Probably most people don't remember the days when K. D, Laing used to show up for gigs in a wedding dress and claim to be channeling the spirit of Patsy Cline. She wasn't doing the middle of the road drivel that she passes off as music now either, she was playing a high energy country music that was the forerunner to what people would eventually call alt-country. Basically, it was country music with a punk sensibility; everything was played a little faster and there was a healthy disrespect for the "traditions" of country music as represented by folk like Garth Brooks and all the other cross over stars.
Something really wonderful started to happen because of that alt-country movement. People started to become interested in the real sound of country music from the days before it fell into the hands of Nashville studios and was played by people in bad leisure suits and cowboy hats. The movie O Brother Where Art Thou? was the high point of that resurgence and people like Alison Krouse and Union Station, and Gillian Welsh began to receive widespread recognition.
After years of hearing sentimental songs about truck drivers, cold women, and warm beer that were as real as the rhinestones and sequins that decorated the performers costumes, hearing the old gospel tune "I'll Fly Away" played on real instruments and sung with sincerity was like a breath of fresh air. Of course the novelty wore off pretty quick, but not before it became obvious there was a market out there for bands who were willing to play music in the old style on acoustic instruments.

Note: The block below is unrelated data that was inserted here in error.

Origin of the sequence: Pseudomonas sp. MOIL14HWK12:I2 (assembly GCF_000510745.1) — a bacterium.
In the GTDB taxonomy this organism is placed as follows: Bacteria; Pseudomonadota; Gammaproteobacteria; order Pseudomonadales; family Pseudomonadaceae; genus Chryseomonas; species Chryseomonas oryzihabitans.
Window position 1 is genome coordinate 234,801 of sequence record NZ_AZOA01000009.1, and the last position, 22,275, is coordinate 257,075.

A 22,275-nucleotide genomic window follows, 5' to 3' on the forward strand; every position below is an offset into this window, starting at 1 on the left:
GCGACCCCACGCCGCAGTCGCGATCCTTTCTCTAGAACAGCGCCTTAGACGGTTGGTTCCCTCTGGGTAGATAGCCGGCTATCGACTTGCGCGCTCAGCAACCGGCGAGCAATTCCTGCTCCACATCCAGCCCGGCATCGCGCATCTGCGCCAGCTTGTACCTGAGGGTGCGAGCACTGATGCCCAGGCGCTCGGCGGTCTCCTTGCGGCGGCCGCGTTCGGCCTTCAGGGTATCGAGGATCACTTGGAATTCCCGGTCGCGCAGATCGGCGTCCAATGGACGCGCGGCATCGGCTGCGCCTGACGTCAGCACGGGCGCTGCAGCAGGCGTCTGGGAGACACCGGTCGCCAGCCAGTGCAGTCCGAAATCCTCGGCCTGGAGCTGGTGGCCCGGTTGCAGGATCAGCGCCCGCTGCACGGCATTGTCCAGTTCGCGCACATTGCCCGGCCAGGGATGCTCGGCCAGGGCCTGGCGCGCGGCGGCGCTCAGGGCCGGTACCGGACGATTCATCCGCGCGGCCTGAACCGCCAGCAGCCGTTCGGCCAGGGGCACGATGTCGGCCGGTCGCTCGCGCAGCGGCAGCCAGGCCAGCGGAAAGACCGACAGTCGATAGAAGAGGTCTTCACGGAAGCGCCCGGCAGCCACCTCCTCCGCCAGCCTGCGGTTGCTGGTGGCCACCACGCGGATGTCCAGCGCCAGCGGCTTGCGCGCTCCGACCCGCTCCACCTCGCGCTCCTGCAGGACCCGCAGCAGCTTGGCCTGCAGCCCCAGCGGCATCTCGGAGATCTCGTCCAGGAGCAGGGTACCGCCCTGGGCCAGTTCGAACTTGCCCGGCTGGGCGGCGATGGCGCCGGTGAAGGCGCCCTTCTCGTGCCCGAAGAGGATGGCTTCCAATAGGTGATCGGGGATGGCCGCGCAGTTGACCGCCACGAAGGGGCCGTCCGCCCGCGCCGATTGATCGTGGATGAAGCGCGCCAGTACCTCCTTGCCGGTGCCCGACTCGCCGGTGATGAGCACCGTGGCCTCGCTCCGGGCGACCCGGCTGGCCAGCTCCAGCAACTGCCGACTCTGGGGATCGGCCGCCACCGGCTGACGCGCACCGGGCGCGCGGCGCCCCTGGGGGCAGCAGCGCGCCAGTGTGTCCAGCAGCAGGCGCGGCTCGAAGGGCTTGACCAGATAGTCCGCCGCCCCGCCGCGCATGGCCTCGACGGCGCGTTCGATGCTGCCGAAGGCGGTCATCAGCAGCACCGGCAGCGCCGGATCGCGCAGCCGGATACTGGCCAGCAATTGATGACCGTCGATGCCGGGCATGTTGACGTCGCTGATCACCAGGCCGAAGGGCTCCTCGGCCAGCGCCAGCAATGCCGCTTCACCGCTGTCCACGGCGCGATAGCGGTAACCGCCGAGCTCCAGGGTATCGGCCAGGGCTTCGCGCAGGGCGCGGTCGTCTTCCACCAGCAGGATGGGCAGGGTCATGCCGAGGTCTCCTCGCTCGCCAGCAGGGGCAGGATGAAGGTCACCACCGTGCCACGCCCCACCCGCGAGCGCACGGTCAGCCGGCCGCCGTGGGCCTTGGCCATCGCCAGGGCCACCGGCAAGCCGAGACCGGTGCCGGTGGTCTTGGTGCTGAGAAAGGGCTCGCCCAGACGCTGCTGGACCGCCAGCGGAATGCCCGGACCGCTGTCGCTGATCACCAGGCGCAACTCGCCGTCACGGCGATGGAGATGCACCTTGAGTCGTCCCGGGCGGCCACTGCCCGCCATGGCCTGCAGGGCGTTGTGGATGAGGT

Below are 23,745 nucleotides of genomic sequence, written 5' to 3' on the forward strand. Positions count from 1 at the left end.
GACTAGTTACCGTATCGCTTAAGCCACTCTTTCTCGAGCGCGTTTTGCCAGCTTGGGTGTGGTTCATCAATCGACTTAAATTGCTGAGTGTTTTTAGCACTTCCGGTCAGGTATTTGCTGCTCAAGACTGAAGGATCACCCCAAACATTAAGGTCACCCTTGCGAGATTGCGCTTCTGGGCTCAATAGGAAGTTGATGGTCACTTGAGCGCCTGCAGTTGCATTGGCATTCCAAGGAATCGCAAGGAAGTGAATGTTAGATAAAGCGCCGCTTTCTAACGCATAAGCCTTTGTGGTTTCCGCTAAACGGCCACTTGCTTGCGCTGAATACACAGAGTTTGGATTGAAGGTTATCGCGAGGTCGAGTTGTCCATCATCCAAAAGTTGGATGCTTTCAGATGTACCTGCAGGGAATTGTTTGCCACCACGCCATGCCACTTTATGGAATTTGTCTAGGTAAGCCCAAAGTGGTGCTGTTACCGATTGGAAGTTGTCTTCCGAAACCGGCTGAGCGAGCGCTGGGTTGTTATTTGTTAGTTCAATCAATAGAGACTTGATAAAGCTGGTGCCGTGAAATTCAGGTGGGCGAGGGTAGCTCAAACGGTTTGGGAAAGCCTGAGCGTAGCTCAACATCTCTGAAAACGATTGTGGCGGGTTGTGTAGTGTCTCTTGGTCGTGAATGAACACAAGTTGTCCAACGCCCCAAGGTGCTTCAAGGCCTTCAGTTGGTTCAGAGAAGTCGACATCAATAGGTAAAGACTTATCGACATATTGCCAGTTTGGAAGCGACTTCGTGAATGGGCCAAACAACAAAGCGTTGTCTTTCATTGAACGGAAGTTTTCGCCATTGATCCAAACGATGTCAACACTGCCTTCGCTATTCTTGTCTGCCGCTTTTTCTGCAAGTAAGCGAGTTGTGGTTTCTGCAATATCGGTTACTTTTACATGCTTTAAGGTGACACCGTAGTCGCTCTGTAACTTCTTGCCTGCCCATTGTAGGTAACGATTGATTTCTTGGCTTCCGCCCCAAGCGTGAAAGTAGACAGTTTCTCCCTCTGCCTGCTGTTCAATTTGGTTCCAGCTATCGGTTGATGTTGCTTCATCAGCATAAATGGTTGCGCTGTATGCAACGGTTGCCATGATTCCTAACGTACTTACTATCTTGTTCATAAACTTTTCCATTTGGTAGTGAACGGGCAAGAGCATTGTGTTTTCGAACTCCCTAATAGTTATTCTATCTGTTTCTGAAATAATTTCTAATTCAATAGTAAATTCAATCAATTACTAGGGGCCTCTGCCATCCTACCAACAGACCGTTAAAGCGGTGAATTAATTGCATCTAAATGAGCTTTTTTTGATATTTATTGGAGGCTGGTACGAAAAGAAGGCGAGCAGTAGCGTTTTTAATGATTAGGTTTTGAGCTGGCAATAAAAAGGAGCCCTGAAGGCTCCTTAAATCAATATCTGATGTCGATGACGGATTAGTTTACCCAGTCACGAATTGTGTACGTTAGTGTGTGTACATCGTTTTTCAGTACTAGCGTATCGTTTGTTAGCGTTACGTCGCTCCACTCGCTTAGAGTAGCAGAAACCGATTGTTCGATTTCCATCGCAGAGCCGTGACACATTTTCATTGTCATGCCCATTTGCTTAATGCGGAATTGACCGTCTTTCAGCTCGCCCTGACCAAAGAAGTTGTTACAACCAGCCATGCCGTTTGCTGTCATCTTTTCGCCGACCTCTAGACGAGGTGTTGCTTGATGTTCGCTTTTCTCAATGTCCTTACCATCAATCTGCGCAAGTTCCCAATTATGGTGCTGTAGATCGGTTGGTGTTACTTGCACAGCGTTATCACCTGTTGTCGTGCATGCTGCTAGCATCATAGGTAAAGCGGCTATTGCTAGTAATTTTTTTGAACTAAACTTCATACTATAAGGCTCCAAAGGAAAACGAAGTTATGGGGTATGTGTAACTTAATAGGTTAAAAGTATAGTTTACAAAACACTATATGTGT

You can see that connection still alive and kicking in a band like the The Wilders with their high tempo music that gets its roots from the Ozarks and its soul from a honky-tonk. They make no bones about being a country band, their only concession to modern music is the use of an electric bass and a couple of overdubs on their forthcoming Someone's Got To Pay CD on Free Dirt Records. At the same time that doesn't mean they can't burn the house down with speed and energy that would put the Clash to shame.
Nearly half of Someone's Got To Pay is turned over to a series of songs based on the experiences one of the band members had serving on the jury of a first degree murder case. The defendant had shot and killed his ex-wife in front of her apartment block in front of her sister. As he was listening to the testimony, Phil Wade couldn't help but notice how the whole thing sounded just like one of the old murder ballads come to life.